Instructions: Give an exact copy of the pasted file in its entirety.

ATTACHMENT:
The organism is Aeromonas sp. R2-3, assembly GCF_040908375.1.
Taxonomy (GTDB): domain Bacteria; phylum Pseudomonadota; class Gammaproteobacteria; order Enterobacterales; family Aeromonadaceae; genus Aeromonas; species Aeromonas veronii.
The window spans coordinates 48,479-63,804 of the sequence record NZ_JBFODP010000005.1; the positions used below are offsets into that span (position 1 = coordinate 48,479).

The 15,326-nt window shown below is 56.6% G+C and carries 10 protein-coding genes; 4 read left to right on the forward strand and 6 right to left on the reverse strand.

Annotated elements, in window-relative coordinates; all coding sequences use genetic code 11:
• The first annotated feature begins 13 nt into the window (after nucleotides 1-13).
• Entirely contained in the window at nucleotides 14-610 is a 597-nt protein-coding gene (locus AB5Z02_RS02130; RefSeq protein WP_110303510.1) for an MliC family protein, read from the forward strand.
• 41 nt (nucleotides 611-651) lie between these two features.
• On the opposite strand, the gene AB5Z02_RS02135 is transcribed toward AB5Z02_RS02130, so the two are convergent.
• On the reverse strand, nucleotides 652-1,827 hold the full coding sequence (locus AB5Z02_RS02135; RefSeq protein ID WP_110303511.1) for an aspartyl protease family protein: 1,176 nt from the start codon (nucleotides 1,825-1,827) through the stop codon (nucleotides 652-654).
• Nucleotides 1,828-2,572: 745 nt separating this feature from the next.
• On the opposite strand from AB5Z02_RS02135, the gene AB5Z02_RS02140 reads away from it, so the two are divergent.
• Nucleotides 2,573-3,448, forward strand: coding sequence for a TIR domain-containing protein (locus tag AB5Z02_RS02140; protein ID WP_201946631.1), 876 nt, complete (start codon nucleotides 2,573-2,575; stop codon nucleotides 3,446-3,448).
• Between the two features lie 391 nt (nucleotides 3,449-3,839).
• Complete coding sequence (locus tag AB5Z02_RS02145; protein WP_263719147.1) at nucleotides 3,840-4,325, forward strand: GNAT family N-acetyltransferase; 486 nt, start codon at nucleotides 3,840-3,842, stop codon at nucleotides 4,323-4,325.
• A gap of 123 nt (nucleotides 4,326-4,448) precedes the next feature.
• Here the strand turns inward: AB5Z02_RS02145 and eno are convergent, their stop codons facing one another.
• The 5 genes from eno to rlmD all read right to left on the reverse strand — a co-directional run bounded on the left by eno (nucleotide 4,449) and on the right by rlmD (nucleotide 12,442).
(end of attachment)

The organism is Aeromonas sp. R2-3, assembly GCF_040908375.1.
Taxonomy (GTDB): domain Bacteria; phylum Pseudomonadota; class Gammaproteobacteria; order Enterobacterales; family Aeromonadaceae; genus Aeromonas; species Aeromonas veronii.
The window spans coordinates 48,479-63,804 of the sequence record NZ_JBFODP010000005.1; the positions used below are offsets into that span (position 1 = coordinate 48,479).

The 15,326-nt window shown below is 56.6% G+C and carries 10 protein-coding genes; 4 read left to right on the forward strand and 6 right to left on the reverse strand.

Annotated elements, in window-relative coordinates; all coding sequences use genetic code 11:
• The first annotated feature begins 13 nt into the window (after nucleotides 1-13).
• Entirely contained in the window at nucleotides 14-610 is a 597-nt protein-coding gene (locus AB5Z02_RS02130; RefSeq protein WP_110303510.1) for an MliC family protein, read from the forward strand.
• 41 nt (nucleotides 611-651) lie between these two features.
• On the opposite strand, the gene AB5Z02_RS02135 is transcribed toward AB5Z02_RS02130, so the two are convergent.
• On the reverse strand, nucleotides 652-1,827 hold the full coding sequence (locus AB5Z02_RS02135; RefSeq protein ID WP_110303511.1) for an aspartyl protease family protein: 1,176 nt from the start codon (nucleotides 1,825-1,827) through the stop codon (nucleotides 652-654).
• Nucleotides 1,828-2,572: 745 nt separating this feature from the next.
• On the opposite strand from AB5Z02_RS02135, the gene AB5Z02_RS02140 reads away from it, so the two are divergent.
• Nucleotides 2,573-3,448, forward strand: coding sequence for a TIR domain-containing protein (locus tag AB5Z02_RS02140; protein ID WP_201946631.1), 876 nt, complete (start codon nucleotides 2,573-2,575; stop codon nucleotides 3,446-3,448).
• Between the two features lie 391 nt (nucleotides 3,449-3,839).
• Complete coding sequence (locus tag AB5Z02_RS02145; protein WP_263719147.1) at nucleotides 3,840-4,325, forward strand: GNAT family N-acetyltransferase; 486 nt, start codon at nucleotides 3,840-3,842, stop codon at nucleotides 4,323-4,325.
• A gap of 123 nt (nucleotides 4,326-4,448) precedes the next feature.
• Here the strand turns inward: AB5Z02_RS02145 and eno are convergent, their stop codons facing one another.
• The 5 genes from eno to rlmD all read right to left on the reverse strand — a co-directional run bounded on the left by eno (nucleotide 4,449) and on the right by rlmD (nucleotide 12,442).